Paul Revere: Biography, Facts & Quotes

Instructor: Erica Cummings

Erica teaches college Humanities, Literature, and Writing classes and has a Master's degree in Humanities.

Paul Revere and his famous ride to Lexington played a pivotal role in the American Revolution. Read this lesson to learn about the life of this famous patriot!

Brief Biography of Paul Revere

In 1734, Paul Revere was born in Boston, Massachusetts, the same state where he would later make his mark as a businessman, patriot, and advocate for the American Revolution. Paul Revere was born into a large family, and he would eventually create a large family himself. He had 8 children with his first wife, Sarah; after Sarah died, he married his second wife, Rachel, in 1773 and had another 8 children! From an early age until his death in 1818, Revere was an industrious and patriotic individual. His legacy as a businessman and a patriot during the American Revolution would eventually solidify him as a legend in American history.

Portrait of Paul Revere
Portrait of Paul Revere

Paul Revere: The Businessman

On the business front, Revere took up his father's business of metal-working, which he would practice most of his life. He worked with gold, silver, and later copper, and he kept his business alive through economic repressions and a war. In fact, his business, Revere Copper and Brass, still exists today in Boston! His metalworking business made numerous products, including tea sets, utensils, engravings, church bells, and even copper sheets used to construct ships for the Navy. Some of his engravings were used as propaganda to support the American Revolution, and many of his works and products survive today.

Engraving of the Boston Massacre by Paul Revere
Engraving of the Boston Massacre by Paul Revere

Paul Revere: The Patriot

Paul Revere was also involved in the military and politics, and he helped the American colonists in their rebellion against the British. He was a soldier in both the French and Indian War (mid-1700s) and later in the American Revolutionary War. Revere became acquainted with fellow patriots, like Samuel Adams, and was very involved in patriotic groups of the time, such as the Freemasons and the Sons of Liberty. In the 1770s, Revere joined the Boston Committee of Correspondence and Safety as a rider who would spread the word about patriotic activities going on in Boston. These committees of correspondence and safety were established in many of the colonies as a means of communicating about British oppression and directing the American militia.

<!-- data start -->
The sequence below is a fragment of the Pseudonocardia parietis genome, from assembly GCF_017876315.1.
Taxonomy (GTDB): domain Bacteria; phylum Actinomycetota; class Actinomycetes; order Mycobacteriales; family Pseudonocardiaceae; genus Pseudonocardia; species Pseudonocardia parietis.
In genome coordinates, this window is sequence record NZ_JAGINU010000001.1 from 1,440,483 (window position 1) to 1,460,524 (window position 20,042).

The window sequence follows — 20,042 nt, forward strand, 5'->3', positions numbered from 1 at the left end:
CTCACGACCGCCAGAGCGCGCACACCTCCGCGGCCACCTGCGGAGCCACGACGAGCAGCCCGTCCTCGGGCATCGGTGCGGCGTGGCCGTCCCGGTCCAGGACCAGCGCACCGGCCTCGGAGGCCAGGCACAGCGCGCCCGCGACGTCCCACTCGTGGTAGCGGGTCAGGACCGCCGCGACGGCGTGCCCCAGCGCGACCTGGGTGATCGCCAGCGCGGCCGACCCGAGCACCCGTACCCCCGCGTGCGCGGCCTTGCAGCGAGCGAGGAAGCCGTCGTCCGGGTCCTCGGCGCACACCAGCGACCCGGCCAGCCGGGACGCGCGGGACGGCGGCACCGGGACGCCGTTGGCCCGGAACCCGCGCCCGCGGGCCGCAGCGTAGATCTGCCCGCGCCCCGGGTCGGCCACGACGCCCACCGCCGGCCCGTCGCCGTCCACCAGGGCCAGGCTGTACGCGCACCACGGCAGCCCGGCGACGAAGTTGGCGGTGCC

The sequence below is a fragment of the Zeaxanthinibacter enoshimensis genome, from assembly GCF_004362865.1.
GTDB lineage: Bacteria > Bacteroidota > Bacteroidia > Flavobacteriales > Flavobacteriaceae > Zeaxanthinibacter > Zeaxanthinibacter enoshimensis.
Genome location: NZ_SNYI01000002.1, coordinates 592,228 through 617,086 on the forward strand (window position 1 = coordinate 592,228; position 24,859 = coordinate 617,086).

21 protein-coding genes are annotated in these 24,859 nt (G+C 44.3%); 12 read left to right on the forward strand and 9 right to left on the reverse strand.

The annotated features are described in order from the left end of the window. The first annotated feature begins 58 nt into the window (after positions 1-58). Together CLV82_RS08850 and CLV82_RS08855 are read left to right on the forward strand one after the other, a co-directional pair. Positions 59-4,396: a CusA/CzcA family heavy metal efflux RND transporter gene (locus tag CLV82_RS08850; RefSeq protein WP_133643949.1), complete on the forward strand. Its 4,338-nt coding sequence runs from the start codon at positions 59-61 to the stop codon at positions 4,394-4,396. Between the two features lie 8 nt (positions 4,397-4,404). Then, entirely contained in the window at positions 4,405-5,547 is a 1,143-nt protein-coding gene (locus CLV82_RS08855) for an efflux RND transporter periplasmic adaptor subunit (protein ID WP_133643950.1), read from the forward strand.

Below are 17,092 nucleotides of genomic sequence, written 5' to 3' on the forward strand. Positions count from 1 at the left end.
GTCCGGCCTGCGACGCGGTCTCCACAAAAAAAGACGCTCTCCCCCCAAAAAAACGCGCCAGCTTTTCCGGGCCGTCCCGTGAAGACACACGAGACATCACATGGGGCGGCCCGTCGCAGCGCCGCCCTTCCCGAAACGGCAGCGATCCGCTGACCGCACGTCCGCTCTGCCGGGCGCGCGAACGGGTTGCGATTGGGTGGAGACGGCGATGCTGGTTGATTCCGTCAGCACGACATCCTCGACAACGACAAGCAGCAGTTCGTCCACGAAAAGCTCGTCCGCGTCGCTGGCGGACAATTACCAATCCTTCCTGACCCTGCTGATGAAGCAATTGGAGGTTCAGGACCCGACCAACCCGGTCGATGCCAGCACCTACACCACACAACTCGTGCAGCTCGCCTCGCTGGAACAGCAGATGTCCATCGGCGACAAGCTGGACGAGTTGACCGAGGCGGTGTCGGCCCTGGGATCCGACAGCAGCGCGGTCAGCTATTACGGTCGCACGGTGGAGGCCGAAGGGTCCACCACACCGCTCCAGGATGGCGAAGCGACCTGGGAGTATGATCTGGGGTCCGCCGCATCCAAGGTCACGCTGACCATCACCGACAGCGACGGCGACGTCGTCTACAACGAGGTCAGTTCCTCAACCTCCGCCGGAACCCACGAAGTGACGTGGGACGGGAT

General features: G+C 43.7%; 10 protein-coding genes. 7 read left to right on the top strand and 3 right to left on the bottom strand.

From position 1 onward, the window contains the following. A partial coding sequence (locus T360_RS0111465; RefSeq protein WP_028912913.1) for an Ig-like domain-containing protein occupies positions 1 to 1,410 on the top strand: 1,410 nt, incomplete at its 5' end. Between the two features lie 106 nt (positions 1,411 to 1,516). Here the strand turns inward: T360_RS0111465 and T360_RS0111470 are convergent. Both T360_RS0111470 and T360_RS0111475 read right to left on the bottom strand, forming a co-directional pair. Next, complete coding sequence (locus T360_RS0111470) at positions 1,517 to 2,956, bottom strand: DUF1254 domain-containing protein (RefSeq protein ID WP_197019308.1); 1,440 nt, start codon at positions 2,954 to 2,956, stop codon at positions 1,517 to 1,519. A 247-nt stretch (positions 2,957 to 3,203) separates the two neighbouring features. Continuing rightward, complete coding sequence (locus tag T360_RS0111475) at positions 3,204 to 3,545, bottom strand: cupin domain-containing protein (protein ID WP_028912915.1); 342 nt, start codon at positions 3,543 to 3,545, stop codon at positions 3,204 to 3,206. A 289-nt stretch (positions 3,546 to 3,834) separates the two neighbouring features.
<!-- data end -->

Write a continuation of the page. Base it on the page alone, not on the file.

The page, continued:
As the American Revolutionary War drew near, Revere's commitment to the American cause increased. Revere helped to spread the word about pre-Revolutionary activities, like the Boston Massacre (1770) and the Boston Tea Party (1773). He even became a spy and would alert surrounding cities of the movement of British troops. By 1775, the American colonists knew that armed conflict with Britain was a real possibility. So, Revere and others carefully watched for any movement of the British troops.

Revere's most famous contribution to the Revolutionary cause was the Midnight Ride on the night of April 18, 1775, where he helped prepare the American colonists for attacks by the British. On the night of April 18, Revere was instructed to ride to Lexington, Massachusetts, with the news that the British were on their way to arrest patriots there.

Revere had also arranged the famous signal of lanterns to indicate how the British were approaching: 1 if by land, and 2 if by sea. Since the British were coming by sea, two lanterns were hung in Christ Church in Boston as Revere set out on his journey. Revere was eventually joined by two others as he rode first to Lexington and then to Concord with this message. Once in Concord, the British actually captured Revere but not before he had given the colonists enough time to prepare to meet the British in battle. The colonists and the British would indeed clash early on April 19, 1775, in the Battles of Lexington and Concord, the first official battles of the American Revolutionary War.

Statue of Paul Revere in Boston
Statue of Paul Revere in Boston

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